An excellent example of the problem of nearest neighbors not being so “near” is as follows (Friedman et al., in press). Assume a 20-dimensional unit

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ball (radius = 1) centered at the origin with 100,000 points uniformly distributed. The median distance from the origin to the closest point is 0.55, more than halfway to the boundary. Most points, therefore, are closer to the boundary of the sample space than to another point! In a few dimensions, standard visualization methods work well; in higher dimensions our intuition is commonly wrong, and data mining can help.
PAC learning.Probably Approximately Correct (PAC) learning (Kearns and Vazirani, 1994; Valiant, 1984) is a concept introduced to provide guarantees about learning. Briefly, assuming that the target can be described in a given hypothesis space (e.g., disjunctions of conjunctions of length k), a PAC learning algorithm can learn the approximate target with high probability. The two parameters typically given as input to a PAC learning algorithm are ε and δ. The algorithm must satisfy the condition that at least (1− δ) fraction of the time, the error between the actual target concept and the predictions made is bounded by ε. PAC learning theory defines bounds on the number of examples needed to provide such guarantees.
One of the more interesting results in PAC learning theory is that a weak learning algorithm, which can classify more accurately than random guessing (e.g., ε < 0.5), can always be boosted into a strong learning algorithm, which can produce classifiers of arbitrary accuracy (Schapire, 1990). (More training data will be needed, of course.) This theoretical result has led to interesting practical developments, mentioned below.
Bias-variance decomposition.The expected error of any learning algorithm for a given target concept and training set size can be decomposed into two terms: the bias and the variance (Geman et al., 1992). The importance of the decomposition is that it is valid for finite training set sizes—not asymptotically—and that the terms can be measured experimentally. The bias measures how closely the learning algorithm's average guess (over all possible training sets of the given training set size) matches the target. The variance measures how much the learning algorithm's guess varies for different training sets of the given size. Researchers have taken many unsuccessful and painful routes trying to improve a learning algorithm by enlarging the space of models, which can reduce the bias but may also increase the variance. For example,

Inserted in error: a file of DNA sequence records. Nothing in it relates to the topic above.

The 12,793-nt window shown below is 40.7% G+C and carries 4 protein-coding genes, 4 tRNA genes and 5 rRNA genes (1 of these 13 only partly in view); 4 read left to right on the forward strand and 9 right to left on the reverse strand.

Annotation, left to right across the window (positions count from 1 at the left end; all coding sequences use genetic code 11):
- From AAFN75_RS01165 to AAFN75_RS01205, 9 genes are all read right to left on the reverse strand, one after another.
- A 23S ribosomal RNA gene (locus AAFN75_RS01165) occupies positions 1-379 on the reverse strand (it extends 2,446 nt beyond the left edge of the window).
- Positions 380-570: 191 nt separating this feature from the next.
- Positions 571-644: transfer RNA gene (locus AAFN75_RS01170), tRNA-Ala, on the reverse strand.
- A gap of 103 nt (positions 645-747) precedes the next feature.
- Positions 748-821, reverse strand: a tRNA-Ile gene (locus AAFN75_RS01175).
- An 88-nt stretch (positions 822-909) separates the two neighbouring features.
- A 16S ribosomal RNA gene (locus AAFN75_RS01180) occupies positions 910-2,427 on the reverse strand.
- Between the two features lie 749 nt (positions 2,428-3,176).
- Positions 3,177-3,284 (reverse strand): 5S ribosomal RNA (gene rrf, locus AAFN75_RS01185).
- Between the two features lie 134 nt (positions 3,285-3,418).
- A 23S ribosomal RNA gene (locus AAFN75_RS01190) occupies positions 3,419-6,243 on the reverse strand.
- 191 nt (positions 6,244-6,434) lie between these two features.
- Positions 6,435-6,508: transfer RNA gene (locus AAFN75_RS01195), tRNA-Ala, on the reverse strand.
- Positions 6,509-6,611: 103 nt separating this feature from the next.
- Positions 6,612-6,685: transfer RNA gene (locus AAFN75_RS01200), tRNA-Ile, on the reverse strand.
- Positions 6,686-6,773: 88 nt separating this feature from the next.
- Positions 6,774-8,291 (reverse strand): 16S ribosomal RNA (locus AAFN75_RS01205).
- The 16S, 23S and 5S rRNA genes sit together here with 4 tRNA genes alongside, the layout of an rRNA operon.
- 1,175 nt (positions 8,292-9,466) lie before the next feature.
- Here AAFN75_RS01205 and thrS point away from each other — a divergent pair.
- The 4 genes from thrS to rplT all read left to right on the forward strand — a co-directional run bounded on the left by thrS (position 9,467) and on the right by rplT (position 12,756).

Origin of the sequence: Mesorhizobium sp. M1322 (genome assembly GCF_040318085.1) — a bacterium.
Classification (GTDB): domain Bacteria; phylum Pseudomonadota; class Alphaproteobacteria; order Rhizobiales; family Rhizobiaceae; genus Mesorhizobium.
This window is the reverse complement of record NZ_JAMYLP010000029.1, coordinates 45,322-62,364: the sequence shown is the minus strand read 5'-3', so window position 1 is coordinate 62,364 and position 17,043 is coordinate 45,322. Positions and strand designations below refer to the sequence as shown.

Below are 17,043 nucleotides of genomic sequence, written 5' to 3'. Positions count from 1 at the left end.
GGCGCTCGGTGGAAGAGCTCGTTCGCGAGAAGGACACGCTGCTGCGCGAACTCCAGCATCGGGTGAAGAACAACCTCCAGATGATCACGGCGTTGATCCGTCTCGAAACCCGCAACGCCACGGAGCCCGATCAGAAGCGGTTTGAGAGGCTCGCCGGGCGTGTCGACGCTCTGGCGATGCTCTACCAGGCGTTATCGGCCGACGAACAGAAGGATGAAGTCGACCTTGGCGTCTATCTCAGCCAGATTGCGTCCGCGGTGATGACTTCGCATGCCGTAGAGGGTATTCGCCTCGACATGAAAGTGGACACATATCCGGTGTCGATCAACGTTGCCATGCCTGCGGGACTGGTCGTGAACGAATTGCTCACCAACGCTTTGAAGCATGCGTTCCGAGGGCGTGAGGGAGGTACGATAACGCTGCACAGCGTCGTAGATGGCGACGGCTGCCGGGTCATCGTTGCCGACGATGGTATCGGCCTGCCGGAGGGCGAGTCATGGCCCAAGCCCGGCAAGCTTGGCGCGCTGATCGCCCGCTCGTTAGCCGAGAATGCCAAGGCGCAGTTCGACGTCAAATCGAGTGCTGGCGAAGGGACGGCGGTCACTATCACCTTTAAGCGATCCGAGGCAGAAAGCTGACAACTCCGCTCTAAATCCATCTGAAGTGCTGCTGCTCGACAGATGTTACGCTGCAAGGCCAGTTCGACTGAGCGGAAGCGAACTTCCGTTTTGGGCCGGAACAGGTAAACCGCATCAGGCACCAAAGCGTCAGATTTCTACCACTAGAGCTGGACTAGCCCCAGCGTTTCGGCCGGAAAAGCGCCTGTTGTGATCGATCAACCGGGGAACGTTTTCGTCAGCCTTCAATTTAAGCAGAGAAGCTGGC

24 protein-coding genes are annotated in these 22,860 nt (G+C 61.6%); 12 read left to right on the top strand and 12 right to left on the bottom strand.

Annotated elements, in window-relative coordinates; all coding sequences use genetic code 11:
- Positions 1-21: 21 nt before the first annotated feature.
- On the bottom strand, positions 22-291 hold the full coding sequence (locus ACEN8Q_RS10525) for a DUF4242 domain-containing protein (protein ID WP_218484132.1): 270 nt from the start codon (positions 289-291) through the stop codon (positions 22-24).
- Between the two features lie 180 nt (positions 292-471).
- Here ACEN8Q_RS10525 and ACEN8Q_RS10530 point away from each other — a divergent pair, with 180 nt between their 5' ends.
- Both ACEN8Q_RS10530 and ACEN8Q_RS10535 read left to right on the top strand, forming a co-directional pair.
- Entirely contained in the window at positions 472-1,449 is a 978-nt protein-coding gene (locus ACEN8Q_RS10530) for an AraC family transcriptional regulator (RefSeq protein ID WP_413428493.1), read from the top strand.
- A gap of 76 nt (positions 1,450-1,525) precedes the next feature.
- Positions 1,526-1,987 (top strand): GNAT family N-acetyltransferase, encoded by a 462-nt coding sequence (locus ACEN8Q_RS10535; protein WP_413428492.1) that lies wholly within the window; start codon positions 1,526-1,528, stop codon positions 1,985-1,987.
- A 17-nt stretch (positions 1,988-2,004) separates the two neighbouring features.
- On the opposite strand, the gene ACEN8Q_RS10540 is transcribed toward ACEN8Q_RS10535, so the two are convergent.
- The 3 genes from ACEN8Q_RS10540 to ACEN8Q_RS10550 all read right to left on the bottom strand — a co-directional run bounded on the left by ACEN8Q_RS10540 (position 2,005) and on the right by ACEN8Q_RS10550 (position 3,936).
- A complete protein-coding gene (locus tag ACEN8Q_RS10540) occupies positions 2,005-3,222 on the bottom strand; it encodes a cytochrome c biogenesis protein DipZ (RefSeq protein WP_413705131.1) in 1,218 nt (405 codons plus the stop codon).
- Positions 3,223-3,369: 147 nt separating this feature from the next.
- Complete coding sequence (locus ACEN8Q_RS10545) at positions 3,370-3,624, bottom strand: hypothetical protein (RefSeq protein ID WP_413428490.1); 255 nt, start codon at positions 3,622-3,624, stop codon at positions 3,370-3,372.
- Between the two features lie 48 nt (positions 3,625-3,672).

Figure 2shows how 10 data
points, assumed to be slightly noisy, can be reasonably fit with a quadratic polynomial and perfectly fit with a ninth-degree polynomial that overfits the data. A learning algorithm trying to fit high-degree polynomials will generate very different polynomials for different training sets and, hence, have high variance. A learning algorithm that always fits a linear model will be more stable but will be biased for quadratic and higher-order models.
Making the analogy to decision tree models, finding the smallest decision tree that perfectly fits the data (an NP-hard problem) takes a long time and often results in worse generalizations than using a simple greedy algorithm that approximately fits the data. The reason is that the smallest perfect trees generat-

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~ enlarge ~
FIGURE 2 The upper figure shows a quadratic fit to data, but the fit is not perfect. The lower figure shows a ninth-degree polynomial fit that perfectly passes through all the data points. If the data are expected to contain some noise, the model on the top will probably make a better prediction at x = 9.5 than the squiggly model on the bottom, which (over) fits the data perfectly.

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ed for similar data sets of the same size vary significantly in structure and predictions, and, hence, the expected error has a large variance term. For several algorithms it is known how to move along this bias-variance tradeoff through regularization techniques.
RECENT ADVANCES
The advancement of the arts, from year to year, taxes our credulity and seems to presage the arrival of that period when human improvement must end.
—Henry Elsworth, U.S. Patent Office (1844)
Below is a brief summary of recent advances in the field of data mining. A description of several advances specific to machine learning can be found in AI Magazine(Dietterich, 1997).
Multiple model learning. Two learning techniques developed in the last few years have had a significant impact: Bagging and Boosting. Both methods learn multiple models and vote them in order to make a prediction, and both have been shown to be very successful in improving prediction accuracy on real data (Bauer and Kohavi, 1999; Quinlan, 1996). Bagging (Breiman, 1996) generates bootstrap samples by repeatedly sampling the training set with replacement. A model is built for each sample, and they are then uniformly voted. Boosting algorithms—and specifically the AdaBoost algorithm (Freund and Schapire, 1997)—generate a set of classifiers in sequence. Each classifier is given a training set in which examples are reweighted to highlight those previously misclassified.